Actually that transparently false first sentence is enough. No expression of religious faith in any public space? Has Phyllis Schlafly ever listened to an Obama speech? Did she watch either of his inauguration ceremonies? His National Prayer Breakfast addresses?

It’s one thing to disagree with the Obama administration’s position requiring insurance coverage of contraception, and to take a position that private corporations have the right to exempt themselves from laws that company owners say violate their religious beliefs. It’s another to make the ludicrous leap that the administration is out to force all religious expression behind closed doors.

In her column, Schlafly says “Make no mistake; we are in a war for religious liberty.” Clearly, in Schlafly’s war, truth is already a casualty.

Iowa Republicans Pick Anti-Gay Crusader And Roy Moore Backer To Co-Chair Party

Last month, Republican National Committee Chairman Reince Priebus called for Michigan GOP committeeman Dave Agema to resign over anti-gay, anti-Muslim comments. Apparently, the Iowa Republican Party didn’t get the message. Barely a week after the Agema controversy broke, the Iowa GOP picked an anti-gay crusader to be the state party co-chair.

Danny Carroll, a former state representative who took over as the Iowa GOP’s co-chair on February 3, is a lobbyist for The Family Leader, the right-wing social issues group run by Bob Vander Plaats, who is considering running for Senate. While Vander Plaats’ over-the-top rhetoric is better known, Carroll is equally adamant in his opposition to gay rights and his Christian-nation view of government.

Back in 2010, Danny Carroll, then the head of Iowa Family Policy Center, refused to endorse the candidacy of Republican Terry Brandstad even after he won the gubernatorial primary because of what he saw as Brandstad’s insufficient opposition to gay rights. Brandstad merely wanted to pass a state constitutional amendment overturning the Iowa Supreme Court’s 2009 marriage equality ruling; Carroll’s preferred candidate, Vander Plaats, led a campaign to target and oust the judges behind the ruling. Carroll assured Vander Plaats’ supporters that they were “answering to God Almighty.” After the election, Vander Plaats was hired to head The Family Leader, a new umbrella group that encompassed the Iowa Family Policy Center.

At a Family Leader conference last year, Carroll insisted that more important than the breakdown of families was the “crisis is in the definition of family” – that is, the growing acceptance of same-sex marriage. He said the group was pushing for a state constitutional amendment on marriage equality because “just about every problem facing society today could be fixed, eliminated or significantly reduced if we held up marriage between one man and one woman for life.”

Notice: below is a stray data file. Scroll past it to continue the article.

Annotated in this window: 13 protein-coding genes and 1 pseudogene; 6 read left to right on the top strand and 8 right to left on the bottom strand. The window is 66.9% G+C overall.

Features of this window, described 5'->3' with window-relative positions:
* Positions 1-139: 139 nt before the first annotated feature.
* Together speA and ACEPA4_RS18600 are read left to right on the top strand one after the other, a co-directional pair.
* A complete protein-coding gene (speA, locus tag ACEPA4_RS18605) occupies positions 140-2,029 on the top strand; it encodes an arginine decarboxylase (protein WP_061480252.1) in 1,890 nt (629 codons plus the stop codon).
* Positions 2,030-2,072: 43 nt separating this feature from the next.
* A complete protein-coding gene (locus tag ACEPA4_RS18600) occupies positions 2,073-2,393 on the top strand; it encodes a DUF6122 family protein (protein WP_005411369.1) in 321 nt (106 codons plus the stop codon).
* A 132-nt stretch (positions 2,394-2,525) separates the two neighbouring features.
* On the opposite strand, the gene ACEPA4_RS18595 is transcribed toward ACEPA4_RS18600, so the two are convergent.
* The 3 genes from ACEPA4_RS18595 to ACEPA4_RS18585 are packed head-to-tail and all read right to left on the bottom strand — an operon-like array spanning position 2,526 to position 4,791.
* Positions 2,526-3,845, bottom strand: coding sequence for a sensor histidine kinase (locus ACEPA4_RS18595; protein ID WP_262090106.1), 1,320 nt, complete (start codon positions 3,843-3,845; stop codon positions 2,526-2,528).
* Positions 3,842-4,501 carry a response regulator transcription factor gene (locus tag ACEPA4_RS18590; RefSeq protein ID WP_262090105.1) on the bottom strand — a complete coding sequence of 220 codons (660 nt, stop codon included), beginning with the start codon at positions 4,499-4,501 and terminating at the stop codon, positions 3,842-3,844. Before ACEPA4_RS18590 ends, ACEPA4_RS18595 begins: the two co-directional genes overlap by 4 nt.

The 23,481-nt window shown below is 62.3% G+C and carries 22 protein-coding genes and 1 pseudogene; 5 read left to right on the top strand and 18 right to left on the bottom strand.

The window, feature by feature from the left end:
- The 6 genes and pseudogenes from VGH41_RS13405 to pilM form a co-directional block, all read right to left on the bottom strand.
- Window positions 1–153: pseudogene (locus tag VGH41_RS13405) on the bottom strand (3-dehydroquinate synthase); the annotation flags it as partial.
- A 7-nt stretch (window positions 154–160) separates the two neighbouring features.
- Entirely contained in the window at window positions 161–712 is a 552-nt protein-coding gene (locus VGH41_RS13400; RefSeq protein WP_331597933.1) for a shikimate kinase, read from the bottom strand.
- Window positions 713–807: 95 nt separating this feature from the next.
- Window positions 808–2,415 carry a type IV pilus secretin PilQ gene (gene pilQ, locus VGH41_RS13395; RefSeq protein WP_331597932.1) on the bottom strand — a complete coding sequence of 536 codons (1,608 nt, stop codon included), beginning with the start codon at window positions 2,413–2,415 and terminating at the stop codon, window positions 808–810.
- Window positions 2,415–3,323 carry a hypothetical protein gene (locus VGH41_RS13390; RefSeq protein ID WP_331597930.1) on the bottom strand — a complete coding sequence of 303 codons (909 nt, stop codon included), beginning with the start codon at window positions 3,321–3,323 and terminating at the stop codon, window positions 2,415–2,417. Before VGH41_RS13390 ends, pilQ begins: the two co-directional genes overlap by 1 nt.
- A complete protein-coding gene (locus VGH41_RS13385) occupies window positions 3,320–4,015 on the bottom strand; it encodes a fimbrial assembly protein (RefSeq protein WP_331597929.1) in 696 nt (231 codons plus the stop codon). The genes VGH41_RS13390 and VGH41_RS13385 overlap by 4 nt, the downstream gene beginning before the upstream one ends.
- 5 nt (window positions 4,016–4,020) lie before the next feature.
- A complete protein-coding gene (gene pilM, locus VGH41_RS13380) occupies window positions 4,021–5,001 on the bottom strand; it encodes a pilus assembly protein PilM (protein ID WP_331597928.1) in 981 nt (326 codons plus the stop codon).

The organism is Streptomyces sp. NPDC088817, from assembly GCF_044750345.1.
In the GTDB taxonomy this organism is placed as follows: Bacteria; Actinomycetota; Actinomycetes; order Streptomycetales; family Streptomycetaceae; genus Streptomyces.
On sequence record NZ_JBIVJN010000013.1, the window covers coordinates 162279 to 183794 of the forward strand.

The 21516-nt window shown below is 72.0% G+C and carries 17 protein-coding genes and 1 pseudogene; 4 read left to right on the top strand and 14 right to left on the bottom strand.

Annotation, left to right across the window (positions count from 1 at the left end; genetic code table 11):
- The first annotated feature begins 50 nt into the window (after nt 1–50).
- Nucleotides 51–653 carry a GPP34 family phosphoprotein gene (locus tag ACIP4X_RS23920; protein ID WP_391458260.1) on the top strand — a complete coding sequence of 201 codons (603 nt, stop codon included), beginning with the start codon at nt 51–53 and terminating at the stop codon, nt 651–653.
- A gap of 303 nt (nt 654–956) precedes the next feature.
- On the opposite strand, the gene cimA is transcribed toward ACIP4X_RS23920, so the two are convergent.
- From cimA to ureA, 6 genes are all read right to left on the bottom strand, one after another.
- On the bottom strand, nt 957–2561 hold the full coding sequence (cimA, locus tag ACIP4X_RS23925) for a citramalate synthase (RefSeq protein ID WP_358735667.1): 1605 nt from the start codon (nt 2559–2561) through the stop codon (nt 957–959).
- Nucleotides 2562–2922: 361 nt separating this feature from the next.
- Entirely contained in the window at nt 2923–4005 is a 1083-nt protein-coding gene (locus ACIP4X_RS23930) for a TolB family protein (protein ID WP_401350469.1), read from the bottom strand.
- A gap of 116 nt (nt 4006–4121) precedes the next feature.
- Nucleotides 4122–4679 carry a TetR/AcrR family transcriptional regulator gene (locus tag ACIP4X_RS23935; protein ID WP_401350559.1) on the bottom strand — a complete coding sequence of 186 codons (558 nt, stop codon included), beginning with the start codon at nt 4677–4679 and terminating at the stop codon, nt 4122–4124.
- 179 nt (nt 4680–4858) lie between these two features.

Over the past several years, Carroll has used his influence in Iowa to back candidates who share his far-right views. In 2008, he co-chaired Mike Huckabee’s presidential campaign in Iowa. In 2012, he went for Michele Bachmann, who he declared was “biblically qualified” for the presidency.

But Carroll’s first choice in 2012 was maybe even further to the right than Bachmann: He backed the short-lived presidential campaign of Alabama Judge Roy Moore, who became famous for defying a court order to remove a monument of the Ten Commandments from a government building, and who now wants to hold a Constitutional Convention to pass an amendment banning same-sex marriage. When Moore dropped out of the race, Carroll lamented, “He’s a great guy. I love him and respect him. He’s a hero, that’s for sure. And he’s an honorable person. I can’t say anything negative against Judge Moore. Just the reality of politics, I guess.”

Carroll seems to share Moore’s leanings. In a speech in 2010, Carroll blamed the Supreme Court ruling banning school-organized prayer for recent teen suicides in Iowa and railed against legal abortion and gambling. He said these trends could only be reversed by electing people “who will stand up and unashamedly and without apology assure us that they will be guided by absolute and timeless Christian morals that comes from a regular reading of God’s Word.”